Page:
What are the roosters cockadoodle-doing?

Annabelle Harris, Assistant News Editor

This year, ETHS welcomed a new addition to the school, eleven chickens that were hatched this past summer. If you have class near the greenhouse, you may have already heard one of the two roosters of the flock, Tyrone or Gooba. Big Tino, Cornbread, and Bean (all named by Urban Agriculture students) are among the nine hens that make up the rest of the flock.

Having chickens at ETHS has been a plan in the works for a long time, and in the past, ETHS has hatched them and found homes for them. But this year, the school kept them to augment the Urban Agriculture class, especially in its animal husbandry unit. They help students learn how to take care of chickens and learn about chicken health and development. 

The two Urban Agriculture teachers, Ellen Fierer and Sujud Ottman, hatched the chickens this summer. This past spring they got a grant which helped them to buy the chicken coop and run. They also had to get a permit from the City of Evanston to have the chickens at the school. The two of them currently do most of the work pertaining to caring for the birds, however, they are currently working on a schedule to get urban agriculture students more involved in the caretaking. This hands-on experience will be hugely beneficial for students learning about animal husbandry.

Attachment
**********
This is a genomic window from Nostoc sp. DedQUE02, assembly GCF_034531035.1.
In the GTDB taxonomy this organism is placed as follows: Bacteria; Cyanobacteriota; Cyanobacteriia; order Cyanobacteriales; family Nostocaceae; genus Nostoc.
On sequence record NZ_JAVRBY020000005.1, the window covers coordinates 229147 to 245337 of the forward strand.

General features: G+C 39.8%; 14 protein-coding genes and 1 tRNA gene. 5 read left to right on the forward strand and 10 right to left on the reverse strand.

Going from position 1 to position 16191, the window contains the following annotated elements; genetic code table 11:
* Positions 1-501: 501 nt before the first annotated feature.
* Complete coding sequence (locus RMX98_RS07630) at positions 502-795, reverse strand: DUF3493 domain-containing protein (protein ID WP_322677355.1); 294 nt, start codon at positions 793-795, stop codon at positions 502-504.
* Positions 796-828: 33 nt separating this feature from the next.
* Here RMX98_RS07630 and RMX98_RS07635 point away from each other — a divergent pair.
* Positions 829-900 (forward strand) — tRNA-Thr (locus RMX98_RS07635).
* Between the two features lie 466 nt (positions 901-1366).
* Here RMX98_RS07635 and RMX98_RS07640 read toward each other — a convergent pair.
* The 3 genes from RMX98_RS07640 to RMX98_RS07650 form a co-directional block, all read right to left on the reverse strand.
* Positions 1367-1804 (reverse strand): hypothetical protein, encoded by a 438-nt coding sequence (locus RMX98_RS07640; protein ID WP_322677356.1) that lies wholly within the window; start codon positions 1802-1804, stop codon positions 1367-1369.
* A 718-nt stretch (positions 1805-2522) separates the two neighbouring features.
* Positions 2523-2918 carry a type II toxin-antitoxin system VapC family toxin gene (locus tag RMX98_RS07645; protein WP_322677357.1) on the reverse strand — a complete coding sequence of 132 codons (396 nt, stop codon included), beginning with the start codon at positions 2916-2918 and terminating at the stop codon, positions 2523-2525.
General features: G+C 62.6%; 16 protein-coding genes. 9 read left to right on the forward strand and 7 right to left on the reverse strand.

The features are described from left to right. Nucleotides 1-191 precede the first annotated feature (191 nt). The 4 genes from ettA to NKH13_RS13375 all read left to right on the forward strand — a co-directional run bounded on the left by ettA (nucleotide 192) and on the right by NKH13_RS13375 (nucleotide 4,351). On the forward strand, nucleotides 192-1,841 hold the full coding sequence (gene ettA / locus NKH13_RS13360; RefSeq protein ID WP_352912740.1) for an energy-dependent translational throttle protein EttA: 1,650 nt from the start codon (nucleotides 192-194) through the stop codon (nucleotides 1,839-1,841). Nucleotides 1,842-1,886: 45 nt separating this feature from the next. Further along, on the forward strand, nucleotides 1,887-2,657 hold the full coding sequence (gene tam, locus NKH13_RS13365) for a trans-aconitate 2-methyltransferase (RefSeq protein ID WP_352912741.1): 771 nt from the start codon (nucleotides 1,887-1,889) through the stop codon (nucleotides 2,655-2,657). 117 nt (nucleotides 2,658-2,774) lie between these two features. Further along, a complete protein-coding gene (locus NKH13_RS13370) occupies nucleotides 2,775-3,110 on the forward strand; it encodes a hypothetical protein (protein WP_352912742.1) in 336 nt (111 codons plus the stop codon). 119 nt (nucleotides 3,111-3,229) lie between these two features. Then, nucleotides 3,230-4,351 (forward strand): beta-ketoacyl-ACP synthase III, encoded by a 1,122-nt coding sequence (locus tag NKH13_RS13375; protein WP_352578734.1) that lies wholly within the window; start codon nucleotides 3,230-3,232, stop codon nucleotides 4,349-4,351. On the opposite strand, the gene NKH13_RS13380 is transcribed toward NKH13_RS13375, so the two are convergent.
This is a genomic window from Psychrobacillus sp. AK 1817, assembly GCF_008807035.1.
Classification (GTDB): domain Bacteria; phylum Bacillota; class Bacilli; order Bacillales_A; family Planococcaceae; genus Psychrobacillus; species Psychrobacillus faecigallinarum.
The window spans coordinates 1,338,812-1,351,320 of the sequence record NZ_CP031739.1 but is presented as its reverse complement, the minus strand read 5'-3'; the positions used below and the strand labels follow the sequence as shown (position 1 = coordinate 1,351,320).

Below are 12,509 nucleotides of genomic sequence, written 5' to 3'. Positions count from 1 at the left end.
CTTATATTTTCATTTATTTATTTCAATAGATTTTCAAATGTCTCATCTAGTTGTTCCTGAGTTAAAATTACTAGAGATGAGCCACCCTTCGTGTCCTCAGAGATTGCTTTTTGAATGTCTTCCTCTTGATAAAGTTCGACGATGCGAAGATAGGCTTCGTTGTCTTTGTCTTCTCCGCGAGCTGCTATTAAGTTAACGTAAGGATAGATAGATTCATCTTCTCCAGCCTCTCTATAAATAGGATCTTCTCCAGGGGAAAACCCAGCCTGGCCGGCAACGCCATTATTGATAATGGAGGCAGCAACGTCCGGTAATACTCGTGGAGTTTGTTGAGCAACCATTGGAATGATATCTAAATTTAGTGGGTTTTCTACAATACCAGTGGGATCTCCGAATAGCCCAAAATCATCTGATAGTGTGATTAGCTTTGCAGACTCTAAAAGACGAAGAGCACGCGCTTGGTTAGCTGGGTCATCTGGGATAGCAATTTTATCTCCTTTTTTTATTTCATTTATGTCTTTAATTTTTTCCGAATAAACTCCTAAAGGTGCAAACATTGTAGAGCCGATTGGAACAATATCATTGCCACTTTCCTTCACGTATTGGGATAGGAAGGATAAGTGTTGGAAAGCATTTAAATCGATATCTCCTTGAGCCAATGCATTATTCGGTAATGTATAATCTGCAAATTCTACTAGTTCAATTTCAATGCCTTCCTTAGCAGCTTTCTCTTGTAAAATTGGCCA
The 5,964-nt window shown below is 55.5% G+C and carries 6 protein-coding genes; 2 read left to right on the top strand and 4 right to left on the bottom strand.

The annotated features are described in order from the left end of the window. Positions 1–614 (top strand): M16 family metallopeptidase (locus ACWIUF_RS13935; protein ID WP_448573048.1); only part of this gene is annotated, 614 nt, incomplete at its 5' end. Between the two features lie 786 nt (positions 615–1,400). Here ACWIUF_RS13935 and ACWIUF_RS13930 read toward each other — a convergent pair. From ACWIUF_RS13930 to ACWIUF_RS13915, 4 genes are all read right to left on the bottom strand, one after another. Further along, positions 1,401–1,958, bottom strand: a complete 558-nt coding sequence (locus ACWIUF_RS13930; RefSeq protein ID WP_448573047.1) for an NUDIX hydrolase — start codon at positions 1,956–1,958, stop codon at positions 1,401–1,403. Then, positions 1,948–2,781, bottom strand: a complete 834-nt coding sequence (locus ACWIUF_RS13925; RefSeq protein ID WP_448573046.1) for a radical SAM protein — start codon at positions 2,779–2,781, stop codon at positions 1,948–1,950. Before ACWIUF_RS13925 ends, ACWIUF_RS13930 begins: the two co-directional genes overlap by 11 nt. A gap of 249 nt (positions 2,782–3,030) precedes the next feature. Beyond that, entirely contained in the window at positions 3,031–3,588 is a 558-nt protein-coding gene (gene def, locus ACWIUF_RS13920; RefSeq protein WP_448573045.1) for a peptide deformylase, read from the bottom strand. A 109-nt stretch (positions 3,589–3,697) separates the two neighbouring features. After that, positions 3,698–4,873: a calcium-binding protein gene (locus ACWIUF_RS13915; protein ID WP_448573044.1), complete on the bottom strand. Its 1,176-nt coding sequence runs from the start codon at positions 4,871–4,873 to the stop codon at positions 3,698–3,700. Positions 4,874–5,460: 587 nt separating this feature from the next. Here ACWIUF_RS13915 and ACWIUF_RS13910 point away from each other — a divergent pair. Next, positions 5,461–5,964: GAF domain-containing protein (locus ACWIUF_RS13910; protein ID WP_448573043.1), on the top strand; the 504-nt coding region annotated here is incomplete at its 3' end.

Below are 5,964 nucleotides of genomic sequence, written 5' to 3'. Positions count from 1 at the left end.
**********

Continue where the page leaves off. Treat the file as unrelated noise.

Another way the chickens are used at ETHS is to teach students about food sovereignty, the right to healthy food that is made using sustainable and ecologically sound methods.  

“The current food system doesn’t serve people equally and is not currently resilient to the climate crisis. We want students to know more about how to gain control of what they eat and how they access good food. Having hens for eggs is just one way to secure that access,” explained Fierer.

One goal that they have pertaining to this issue is to figure out a way to donate eggs to food pantries in Evanston so that they can be utilized by food insecure people. So not only will the chickens benefit the students and teachers, they will benefit the community as well. 

“I think they’re really neat animals,” Ottman explained, “I think what’s really helpful is it will give students an idea of how to care for the animals in a really nice way, and then also kind of give some responsibility to the students and see how that works out.”